Relocation is an issue in senior long distance relationships. This couple lives 2,000 miles apart; who is going to move, the man or the woman?
By Tom P Blake Finding Love After 50
When older singles are involved in a long-distance relationship, it's most often a result of finding each other on the Internet.
But it's not always the Internet that spawns these relationships. You can meet someone who lives far away from you on a plane, train, trip, or at your friend Sally's house, when her brother visits from Oshkosh.
Long-distance relationships are good-news, bad-news situations. Good news because you've met a potential partner, something that often eludes mature singles. Bad news because bringing them to fruition is so challenging. Relocation is an issue in senior long distance relationships.
When you meet a person who interests you, who lives far away, you enter the inner sanctum of the long-distance relationship, with its delights, frustrations and challenges.
Judi finds herself there. She said, "I'm 61 and met someone 62 at a national convention. We 'hit it off' instantly and share many common interests and personality traits.
"Since the convention, we have stayed in contact via phone and computer at least twice a week. The problem is we live more than 2,000 miles apart. I am semi-retired and own a house; he is still employed and lives in an apartment.
"I am 'close' to my adult children, who live within a two-hour drive of my house; he is somewhat 'distant' from his adult children, who live in his same hometown. My friend and I would love to get to know one another better and to spend quality time together, but this seems unrealistic.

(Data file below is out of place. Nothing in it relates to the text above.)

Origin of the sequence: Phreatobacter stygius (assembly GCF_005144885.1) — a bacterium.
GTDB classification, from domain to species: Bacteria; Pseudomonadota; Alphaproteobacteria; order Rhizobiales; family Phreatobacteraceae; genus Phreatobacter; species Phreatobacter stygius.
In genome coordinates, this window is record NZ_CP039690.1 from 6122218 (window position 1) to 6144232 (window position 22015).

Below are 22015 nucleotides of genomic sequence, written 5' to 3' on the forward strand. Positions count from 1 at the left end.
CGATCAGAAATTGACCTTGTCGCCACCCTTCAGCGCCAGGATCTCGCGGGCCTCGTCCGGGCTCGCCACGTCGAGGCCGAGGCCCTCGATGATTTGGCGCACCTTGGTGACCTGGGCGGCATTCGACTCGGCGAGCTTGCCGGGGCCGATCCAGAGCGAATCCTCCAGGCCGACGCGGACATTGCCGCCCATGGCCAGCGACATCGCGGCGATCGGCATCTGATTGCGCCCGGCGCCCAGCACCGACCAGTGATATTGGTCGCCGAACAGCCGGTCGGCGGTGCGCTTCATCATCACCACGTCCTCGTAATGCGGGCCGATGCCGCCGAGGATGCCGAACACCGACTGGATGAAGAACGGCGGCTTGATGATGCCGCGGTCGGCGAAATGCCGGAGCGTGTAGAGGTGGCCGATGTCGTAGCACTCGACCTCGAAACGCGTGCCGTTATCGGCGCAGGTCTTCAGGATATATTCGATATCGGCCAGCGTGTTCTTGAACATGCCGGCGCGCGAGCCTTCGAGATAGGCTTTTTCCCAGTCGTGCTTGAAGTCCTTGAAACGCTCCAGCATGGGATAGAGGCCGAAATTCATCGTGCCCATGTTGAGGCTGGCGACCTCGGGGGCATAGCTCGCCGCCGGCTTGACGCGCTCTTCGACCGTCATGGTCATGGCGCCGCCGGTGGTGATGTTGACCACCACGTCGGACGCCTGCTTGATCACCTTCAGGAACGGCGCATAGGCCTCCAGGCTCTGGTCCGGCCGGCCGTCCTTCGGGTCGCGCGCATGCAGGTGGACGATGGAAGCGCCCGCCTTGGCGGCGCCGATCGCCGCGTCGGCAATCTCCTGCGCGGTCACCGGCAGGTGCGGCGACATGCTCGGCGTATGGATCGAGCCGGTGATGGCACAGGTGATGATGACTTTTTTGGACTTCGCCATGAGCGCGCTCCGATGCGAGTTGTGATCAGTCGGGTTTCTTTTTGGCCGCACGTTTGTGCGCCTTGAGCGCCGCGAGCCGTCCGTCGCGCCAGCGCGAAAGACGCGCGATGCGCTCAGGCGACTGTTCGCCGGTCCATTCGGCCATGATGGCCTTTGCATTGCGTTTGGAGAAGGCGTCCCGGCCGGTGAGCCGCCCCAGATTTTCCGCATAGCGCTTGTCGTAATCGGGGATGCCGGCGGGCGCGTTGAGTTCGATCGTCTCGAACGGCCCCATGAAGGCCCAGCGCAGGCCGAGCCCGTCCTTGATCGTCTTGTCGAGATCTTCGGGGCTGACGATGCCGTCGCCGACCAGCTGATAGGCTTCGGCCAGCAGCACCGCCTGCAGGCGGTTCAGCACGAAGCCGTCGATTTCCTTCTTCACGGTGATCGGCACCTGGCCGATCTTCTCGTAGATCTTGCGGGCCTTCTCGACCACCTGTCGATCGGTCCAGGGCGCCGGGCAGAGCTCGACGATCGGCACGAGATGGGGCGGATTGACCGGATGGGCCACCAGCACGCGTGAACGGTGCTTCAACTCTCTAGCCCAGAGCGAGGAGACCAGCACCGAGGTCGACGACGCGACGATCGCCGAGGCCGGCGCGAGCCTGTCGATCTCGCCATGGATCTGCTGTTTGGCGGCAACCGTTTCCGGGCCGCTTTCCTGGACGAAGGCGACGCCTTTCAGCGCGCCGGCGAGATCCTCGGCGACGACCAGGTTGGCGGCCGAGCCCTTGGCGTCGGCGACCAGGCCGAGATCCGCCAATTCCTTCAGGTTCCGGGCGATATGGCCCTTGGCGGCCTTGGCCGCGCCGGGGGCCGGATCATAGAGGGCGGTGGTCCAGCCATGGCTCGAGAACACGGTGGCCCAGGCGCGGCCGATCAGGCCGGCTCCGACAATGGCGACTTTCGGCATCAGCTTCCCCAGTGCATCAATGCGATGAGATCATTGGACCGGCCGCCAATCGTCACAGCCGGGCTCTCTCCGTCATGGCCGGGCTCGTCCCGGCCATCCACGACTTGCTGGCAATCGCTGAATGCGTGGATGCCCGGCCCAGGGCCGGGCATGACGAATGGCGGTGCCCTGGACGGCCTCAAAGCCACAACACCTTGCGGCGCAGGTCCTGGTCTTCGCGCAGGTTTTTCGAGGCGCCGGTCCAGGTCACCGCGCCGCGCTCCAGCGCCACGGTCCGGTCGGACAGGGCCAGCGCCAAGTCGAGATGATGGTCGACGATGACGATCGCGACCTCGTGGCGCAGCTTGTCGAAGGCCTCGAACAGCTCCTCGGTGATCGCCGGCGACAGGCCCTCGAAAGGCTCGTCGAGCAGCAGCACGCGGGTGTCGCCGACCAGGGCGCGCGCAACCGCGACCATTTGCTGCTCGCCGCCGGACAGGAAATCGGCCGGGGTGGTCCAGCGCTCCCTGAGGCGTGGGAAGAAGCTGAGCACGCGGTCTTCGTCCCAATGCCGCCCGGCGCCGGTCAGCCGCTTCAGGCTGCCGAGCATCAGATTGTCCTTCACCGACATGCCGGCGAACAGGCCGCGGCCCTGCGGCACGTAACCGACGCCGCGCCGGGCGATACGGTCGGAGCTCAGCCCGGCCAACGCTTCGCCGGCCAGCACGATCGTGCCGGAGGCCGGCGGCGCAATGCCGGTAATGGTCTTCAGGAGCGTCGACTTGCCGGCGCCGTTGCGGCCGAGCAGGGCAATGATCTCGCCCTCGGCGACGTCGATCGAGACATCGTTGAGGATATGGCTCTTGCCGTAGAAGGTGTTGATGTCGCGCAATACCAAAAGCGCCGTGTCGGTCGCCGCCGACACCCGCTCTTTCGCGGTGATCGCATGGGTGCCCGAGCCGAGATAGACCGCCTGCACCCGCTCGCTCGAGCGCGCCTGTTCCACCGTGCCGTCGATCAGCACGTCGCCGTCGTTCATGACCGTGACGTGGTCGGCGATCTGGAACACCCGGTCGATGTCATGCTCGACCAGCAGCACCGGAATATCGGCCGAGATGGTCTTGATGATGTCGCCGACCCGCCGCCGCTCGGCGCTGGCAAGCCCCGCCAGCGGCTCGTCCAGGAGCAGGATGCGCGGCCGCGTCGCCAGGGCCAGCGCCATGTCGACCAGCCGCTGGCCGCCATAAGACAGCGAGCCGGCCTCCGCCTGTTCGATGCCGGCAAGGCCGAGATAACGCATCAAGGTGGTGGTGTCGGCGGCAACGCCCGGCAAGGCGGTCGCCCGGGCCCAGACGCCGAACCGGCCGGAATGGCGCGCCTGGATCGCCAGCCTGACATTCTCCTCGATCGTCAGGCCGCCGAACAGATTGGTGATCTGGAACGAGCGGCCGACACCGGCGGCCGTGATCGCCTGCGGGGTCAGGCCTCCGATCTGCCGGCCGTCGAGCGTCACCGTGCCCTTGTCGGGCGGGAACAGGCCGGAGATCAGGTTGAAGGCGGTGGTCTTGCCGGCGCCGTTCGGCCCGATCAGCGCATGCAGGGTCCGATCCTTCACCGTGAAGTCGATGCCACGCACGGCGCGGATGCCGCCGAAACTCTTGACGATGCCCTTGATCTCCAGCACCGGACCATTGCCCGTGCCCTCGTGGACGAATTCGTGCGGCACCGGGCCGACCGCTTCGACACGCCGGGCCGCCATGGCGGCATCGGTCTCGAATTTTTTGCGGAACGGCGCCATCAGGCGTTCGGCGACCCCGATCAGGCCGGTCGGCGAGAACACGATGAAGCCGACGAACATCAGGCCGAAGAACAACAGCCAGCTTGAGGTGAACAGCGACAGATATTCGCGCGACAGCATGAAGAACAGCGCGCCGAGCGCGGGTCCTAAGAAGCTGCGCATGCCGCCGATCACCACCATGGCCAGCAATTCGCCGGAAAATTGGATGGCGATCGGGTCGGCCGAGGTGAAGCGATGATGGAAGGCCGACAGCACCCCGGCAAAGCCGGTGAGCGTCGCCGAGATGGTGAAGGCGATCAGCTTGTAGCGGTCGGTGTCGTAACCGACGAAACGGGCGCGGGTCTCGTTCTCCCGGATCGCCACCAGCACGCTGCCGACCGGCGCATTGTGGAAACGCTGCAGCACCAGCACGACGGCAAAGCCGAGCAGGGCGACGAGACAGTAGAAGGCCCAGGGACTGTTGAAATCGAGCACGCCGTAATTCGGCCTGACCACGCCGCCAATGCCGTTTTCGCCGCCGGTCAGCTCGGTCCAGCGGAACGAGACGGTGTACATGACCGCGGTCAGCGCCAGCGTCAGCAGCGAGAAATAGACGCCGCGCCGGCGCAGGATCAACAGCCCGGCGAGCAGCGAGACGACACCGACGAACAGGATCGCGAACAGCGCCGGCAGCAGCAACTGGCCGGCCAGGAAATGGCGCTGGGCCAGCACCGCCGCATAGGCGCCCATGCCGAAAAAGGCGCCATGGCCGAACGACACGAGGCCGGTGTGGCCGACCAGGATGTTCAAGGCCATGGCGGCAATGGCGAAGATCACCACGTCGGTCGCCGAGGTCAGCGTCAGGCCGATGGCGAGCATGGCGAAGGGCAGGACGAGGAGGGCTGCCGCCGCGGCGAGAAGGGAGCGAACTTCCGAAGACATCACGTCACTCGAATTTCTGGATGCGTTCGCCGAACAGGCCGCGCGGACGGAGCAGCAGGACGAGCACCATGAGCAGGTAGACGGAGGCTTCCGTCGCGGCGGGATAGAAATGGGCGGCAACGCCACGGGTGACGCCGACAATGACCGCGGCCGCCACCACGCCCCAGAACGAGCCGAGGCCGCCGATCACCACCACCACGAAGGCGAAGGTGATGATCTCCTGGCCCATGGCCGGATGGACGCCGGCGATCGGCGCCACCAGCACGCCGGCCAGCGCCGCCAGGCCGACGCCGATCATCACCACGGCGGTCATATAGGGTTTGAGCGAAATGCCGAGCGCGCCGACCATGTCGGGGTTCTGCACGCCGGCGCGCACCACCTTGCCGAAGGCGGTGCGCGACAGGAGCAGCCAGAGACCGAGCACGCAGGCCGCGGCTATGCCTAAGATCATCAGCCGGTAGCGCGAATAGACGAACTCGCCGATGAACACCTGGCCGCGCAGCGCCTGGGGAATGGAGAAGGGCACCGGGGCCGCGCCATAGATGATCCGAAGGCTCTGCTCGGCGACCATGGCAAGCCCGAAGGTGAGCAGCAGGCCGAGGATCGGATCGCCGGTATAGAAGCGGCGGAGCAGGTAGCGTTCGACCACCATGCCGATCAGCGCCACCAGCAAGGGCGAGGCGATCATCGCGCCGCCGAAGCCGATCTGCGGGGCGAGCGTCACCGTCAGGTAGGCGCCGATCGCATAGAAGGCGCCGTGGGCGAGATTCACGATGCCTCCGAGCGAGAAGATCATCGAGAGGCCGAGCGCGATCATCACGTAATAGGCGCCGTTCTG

"Have any of your readers had similar experiences or can anyone share advice? Am I wasting my time hoping that something 'permanent' may grow out of this?"
Before singles dismiss a long-distance relationship for fear they will find themselves mired in a seemingly impossible and frustrating experience, as Judi is in--I must say that lots of couples have endured similar challenges to emerge as in-love couples living under the same roof.
In my upcoming book, "How 50 Couples Found Love After 50"(May, 2009), 30 percent of the featured couples met on the Internet and began their relationships from afar. Granted, not all were 2,000 miles apart, but they were far enough away so they couldn't see each other on a daily or weekly basis. However, distance was a factor. Flying to Sacramento from San Diego is a heck of a lot easier than flying to Chicago from San Diego.
For a long-distance relationship to work, that is, if the couple wants to be together on a daily basis, it's a pretty simple solution: somebody has to relocate.
For Judi--on the surface, at least, without knowing more of the details of her situation--it seems that her guy would be the logical one to move. He lives in an apartment; she lives in a house. She's 'close' to her children; he's 'somewhat distant' with his kids.
But it's not that easy. He has a job that he'd have to give up--risky in these tough times. She's semi-retired, perhaps it would be easier for her to move, but then they'd live in an apartment instead of a home and be near his kids and far away from hers.
Any option is risky. Let's say he comes to live with her and once he's moved in, he doesn't like it, or doesn't like her, and/or, she may not like having him living with her, or like him. Then what?
Before any decision is made, they need to spend time together, not just on short visits, or on a romantic vacation, but for an extended time living together where they face the day-to-day routines. Only after that should they decide to relocate or not.
Is Judi wasting her time? No, as so many of the couples featured in my book discovered. Will getting together with him be difficult? You betcha!
What would you tell Judi?